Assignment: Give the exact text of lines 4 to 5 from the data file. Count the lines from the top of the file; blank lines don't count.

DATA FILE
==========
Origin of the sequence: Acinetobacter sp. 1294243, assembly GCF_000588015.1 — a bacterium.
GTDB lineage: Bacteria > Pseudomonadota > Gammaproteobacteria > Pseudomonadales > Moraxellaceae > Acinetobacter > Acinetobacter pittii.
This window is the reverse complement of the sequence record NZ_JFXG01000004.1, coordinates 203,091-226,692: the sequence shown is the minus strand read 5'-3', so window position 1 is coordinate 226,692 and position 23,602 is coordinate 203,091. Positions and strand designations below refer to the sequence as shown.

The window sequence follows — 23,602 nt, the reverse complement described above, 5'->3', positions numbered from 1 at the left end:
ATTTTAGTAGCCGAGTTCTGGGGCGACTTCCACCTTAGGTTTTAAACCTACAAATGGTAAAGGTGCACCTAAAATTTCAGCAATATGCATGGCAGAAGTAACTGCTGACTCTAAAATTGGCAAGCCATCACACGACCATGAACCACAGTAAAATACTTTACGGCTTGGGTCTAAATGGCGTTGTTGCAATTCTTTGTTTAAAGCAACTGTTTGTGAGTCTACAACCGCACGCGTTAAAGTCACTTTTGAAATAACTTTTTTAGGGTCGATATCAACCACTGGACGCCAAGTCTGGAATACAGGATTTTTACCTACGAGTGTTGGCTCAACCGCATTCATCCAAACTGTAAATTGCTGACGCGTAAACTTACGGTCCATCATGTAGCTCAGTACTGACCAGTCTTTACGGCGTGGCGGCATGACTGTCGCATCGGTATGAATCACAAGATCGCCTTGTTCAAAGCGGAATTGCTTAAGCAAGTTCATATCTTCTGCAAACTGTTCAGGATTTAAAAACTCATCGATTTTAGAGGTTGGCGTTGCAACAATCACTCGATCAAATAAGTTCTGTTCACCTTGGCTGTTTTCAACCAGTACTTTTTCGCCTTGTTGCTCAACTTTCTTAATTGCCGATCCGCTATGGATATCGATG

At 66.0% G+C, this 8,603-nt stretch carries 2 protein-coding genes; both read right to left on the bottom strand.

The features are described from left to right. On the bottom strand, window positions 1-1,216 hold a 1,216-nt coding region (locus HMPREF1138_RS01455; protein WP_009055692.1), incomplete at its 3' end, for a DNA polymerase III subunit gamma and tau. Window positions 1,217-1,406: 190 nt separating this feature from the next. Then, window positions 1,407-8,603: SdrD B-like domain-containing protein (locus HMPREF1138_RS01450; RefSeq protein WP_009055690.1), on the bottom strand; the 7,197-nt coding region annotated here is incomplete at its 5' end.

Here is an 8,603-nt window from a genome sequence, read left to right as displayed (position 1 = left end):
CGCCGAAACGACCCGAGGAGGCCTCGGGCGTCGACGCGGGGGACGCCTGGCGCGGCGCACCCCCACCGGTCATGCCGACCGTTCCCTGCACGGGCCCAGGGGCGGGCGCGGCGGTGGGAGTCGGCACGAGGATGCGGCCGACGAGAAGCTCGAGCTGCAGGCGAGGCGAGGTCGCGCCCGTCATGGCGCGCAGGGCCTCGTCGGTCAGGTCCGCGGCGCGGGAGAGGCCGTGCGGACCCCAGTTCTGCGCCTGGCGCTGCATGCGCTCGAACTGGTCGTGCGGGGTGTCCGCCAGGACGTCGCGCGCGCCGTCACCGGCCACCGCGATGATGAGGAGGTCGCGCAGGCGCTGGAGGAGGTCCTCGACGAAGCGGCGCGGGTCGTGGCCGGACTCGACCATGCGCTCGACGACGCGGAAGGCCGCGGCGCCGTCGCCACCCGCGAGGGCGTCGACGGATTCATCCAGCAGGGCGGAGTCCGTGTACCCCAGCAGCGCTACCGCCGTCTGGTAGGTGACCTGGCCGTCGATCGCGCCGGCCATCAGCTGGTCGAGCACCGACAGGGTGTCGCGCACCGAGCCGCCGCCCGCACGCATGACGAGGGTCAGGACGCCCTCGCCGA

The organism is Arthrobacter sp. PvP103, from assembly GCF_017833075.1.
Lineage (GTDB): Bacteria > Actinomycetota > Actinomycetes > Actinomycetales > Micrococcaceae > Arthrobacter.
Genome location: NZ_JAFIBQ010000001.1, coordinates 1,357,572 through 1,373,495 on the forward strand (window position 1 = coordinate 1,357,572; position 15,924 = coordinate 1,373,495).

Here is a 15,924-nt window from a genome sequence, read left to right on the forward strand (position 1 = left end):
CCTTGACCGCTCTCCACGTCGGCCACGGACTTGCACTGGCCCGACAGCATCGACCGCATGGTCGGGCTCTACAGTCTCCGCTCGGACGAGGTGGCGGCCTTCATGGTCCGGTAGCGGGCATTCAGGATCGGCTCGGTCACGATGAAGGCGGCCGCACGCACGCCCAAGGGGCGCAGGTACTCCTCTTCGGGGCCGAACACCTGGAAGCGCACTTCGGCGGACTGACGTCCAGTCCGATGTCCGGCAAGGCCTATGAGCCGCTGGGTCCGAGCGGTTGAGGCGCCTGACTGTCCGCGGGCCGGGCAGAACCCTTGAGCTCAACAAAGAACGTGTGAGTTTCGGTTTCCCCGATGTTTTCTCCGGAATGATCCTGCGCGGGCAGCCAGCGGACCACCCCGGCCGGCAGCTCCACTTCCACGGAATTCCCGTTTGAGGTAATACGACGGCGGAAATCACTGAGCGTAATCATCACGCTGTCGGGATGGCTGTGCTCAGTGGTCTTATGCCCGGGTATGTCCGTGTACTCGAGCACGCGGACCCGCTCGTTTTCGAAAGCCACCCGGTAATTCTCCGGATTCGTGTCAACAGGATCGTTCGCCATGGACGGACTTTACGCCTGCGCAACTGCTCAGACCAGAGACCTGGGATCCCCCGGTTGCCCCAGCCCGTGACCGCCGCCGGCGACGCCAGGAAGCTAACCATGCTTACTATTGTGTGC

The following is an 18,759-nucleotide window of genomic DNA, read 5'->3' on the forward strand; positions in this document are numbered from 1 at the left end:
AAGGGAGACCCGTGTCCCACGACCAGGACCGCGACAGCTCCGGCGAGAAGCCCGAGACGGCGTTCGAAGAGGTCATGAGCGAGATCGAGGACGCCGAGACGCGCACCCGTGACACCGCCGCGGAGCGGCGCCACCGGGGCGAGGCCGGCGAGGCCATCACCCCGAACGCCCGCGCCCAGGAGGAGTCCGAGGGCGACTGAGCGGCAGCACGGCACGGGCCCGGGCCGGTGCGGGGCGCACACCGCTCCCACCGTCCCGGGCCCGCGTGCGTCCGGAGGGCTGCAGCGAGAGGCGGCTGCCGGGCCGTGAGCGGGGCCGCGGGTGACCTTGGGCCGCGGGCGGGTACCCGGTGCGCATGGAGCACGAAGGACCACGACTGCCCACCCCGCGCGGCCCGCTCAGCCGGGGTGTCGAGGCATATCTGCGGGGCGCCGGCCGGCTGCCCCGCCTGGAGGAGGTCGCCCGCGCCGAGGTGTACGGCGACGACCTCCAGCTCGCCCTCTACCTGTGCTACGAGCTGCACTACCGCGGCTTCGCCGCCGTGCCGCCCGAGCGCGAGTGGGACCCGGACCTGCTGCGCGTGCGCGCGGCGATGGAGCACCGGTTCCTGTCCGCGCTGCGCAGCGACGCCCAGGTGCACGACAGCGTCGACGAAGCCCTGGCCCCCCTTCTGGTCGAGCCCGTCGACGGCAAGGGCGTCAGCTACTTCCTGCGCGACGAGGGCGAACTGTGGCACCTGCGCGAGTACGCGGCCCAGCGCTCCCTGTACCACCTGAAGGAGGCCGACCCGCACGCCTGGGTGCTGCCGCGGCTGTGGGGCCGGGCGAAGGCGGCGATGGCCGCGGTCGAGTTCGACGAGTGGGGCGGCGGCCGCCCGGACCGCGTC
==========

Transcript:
The window sequence follows — 23,602 nt, the reverse complement described above, 5'->3', positions numbered from 1 at the left end:
ATTTTAGTAGCCGAGTTCTGGGGCGACTTCCACCTTAGGTTTTAAACCTACAAATGGTAAAGGTGCACCTAAAATTTCAGCAATATGCATGGCAGAAGTAACTGCTGACTCTAAAATTGGCAAGCCATCACACGACCATGAACCACAGTAAAATACTTTACGGCTTGGGTCTAAATGGCGTTGTTGCAATTCTTTGTTTAAAGCAACTGTTTGTGAGTCTACAACCGCACGCGTTAAAGTCACTTTTGAAATAACTTTTTTAGGGTCGATATCAACCACTGGACGCCAAGTCTGGAATACAGGATTTTTACCTACGAGTGTTGGCTCAACCGCATTCATCCAAACTGTAAATTGCTGACGCGTAAACTTACGGTCCATCATGTAGCTCAGTACTGACCAGTCTTTACGGCGTGGCGGCATGACTGTCGCATCGGTATGAATCACAAGATCGCCTTGTTCAAAGCGGAATTGCTTAAGCAAGTTCATATCTTCTGCAAACTGTTCAGGATTTAAAAACTCATCGATTTTAGAGGTTGGCGTTGCAACAATCACTCGATCAAATAAGTTCTGTTCACCTTGGCTGTTTTCAACCAGTACTTTTTCGCCTTGTTGCTCAACTTTCTTAATTGCCGATCCGCTATGGATATCGATG